I was recently speaking at a workshop for band directors and was asked a fantastic question: “Why don’t most band directors treat percussionists like the rest of the members of the band?” I immediately replied with a two-part quasi-rhetorical question in reply: So, you are obviously a percussionist (I was pretty certain of that!) and can you give me a few examples of what you mean (I sadly didn’t really need that answered, but I wanted to give him a chance to vent!)?”

Sadly, I fear his concern is valid. But, rather than talk about why that is, I would ask each of us to think about ways we can continue to make sure this isn’t happening in our rehearsals by asking artistic questions and having meaningful creative discussions with our percussionists. “Susan, do you like the tone color of those bell mallets?” “George, how do you think you could dampen the bass drum to match the phrases in the brass choir at rehearsal number 45?” “Alex, which triangle do you think blends best with the timbre of the flutes at letter D?” “Ellie, do you think we should use the same crash cymbals in the trio as we do in the rest of this march?”

Can we do it all the time? No. We just don’t have the time. But, when we can, it will pay off in ways unimaginable.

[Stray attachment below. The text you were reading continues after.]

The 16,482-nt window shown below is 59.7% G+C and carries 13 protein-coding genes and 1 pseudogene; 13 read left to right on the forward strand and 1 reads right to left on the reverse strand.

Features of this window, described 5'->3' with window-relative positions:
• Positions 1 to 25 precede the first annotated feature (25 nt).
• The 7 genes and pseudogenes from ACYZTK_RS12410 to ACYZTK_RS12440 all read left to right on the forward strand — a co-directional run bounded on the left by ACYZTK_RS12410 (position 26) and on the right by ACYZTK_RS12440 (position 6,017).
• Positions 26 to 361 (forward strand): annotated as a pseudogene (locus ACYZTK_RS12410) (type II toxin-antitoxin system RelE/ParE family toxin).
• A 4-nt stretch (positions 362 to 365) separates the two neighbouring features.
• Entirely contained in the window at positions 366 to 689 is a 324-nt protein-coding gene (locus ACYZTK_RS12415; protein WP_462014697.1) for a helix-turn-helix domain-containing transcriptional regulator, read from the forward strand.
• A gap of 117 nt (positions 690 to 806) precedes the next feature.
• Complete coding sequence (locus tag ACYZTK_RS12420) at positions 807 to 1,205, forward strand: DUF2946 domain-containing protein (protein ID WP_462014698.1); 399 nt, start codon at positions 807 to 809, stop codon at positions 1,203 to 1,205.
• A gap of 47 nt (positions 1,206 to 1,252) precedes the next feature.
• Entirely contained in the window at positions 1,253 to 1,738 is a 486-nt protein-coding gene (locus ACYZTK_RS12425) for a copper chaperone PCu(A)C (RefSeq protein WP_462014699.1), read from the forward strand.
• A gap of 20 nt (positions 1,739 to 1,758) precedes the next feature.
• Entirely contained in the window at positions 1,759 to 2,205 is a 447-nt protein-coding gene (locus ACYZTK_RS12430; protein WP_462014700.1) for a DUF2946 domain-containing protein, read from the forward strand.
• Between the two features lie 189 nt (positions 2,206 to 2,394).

Peter Loel Boonshaft, Director of Education
KHS America

About the Author

Dr. Boonshaft is the author of the critically acclaimed best-selling books Teaching Music with Passion, Teaching Music with Purpose, and Teaching Music with Promise. Dr. Boonshaft is currently on the faculty of Hofstra University in Hempstead, New York, where he is Professor of Music and Director of Bands. He has also been named Director of Education for KHS America. He was honored by the National Association for Music Education and Music For All as the first recipient of the “George M. Parks Award for Leadership in Music Education.”

The content of this Blog article or Banded Story is the intellectual property of the author(s) and cannot be duplicated without the permission of KHS America and/or the author(s). Standard copyright rules apply.

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